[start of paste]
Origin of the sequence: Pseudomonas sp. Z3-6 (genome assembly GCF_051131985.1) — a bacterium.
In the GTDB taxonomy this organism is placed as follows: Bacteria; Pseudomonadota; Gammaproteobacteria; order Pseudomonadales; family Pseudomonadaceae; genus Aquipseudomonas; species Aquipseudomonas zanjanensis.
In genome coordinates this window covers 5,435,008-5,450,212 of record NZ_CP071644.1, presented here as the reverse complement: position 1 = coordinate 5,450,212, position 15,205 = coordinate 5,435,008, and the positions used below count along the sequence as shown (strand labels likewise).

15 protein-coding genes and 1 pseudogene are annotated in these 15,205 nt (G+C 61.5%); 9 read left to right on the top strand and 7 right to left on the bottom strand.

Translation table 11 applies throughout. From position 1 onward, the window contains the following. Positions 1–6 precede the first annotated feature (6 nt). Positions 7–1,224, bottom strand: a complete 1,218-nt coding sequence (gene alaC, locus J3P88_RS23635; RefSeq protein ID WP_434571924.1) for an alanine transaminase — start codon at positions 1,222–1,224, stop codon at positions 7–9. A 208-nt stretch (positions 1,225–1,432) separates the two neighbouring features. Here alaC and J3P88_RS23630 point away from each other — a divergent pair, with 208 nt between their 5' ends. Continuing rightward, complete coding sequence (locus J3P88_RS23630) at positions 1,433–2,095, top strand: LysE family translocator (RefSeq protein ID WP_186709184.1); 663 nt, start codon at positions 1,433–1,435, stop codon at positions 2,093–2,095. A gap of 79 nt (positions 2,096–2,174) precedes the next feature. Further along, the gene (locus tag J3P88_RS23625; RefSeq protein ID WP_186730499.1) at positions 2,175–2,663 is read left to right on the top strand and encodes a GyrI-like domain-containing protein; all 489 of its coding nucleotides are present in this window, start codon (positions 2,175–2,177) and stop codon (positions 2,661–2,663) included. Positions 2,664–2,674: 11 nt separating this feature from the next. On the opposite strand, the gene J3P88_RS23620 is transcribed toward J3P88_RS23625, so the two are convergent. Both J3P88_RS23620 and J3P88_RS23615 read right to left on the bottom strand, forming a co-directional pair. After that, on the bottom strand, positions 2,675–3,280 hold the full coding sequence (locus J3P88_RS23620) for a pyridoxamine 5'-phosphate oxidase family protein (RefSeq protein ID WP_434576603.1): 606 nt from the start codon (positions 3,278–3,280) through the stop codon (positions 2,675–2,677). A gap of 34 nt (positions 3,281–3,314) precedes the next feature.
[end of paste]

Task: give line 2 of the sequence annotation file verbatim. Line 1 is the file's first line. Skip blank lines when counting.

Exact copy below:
In the GTDB taxonomy this organism is placed as follows: Bacteria; Pseudomonadota; Gammaproteobacteria; order Pseudomonadales; family Pseudomonadaceae; genus Aquipseudomonas; species Aquipseudomonas zanjanensis.